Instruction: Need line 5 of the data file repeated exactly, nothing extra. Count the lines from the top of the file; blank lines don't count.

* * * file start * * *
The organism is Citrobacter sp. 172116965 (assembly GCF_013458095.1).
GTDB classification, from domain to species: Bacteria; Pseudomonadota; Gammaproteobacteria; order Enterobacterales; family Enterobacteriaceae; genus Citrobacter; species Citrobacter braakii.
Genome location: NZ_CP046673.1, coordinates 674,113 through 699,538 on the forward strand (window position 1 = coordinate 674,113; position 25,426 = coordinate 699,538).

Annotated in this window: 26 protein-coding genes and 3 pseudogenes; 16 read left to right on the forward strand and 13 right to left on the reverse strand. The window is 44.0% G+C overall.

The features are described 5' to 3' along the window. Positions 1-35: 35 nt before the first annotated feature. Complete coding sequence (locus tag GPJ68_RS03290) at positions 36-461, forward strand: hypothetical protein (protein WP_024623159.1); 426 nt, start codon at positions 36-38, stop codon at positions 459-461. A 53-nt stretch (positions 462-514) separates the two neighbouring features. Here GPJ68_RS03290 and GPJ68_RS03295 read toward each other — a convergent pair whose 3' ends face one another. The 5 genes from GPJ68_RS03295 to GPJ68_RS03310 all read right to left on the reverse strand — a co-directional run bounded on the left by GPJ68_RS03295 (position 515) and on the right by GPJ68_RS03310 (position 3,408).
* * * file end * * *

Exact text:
The features are described 5' to 3' along the window. Positions 1-35: 35 nt before the first annotated feature. Complete coding sequence (locus tag GPJ68_RS03290) at positions 36-461, forward strand: hypothetical protein (protein WP_024623159.1); 426 nt, start codon at positions 36-38, stop codon at positions 459-461. A 53-nt stretch (positions 462-514) separates the two neighbouring features. Here GPJ68_RS03290 and GPJ68_RS03295 read toward each other — a convergent pair whose 3' ends face one another. The 5 genes from GPJ68_RS03295 to GPJ68_RS03310 all read right to left on the reverse strand — a co-directional run bounded on the left by GPJ68_RS03295 (position 515) and on the right by GPJ68_RS03310 (position 3,408).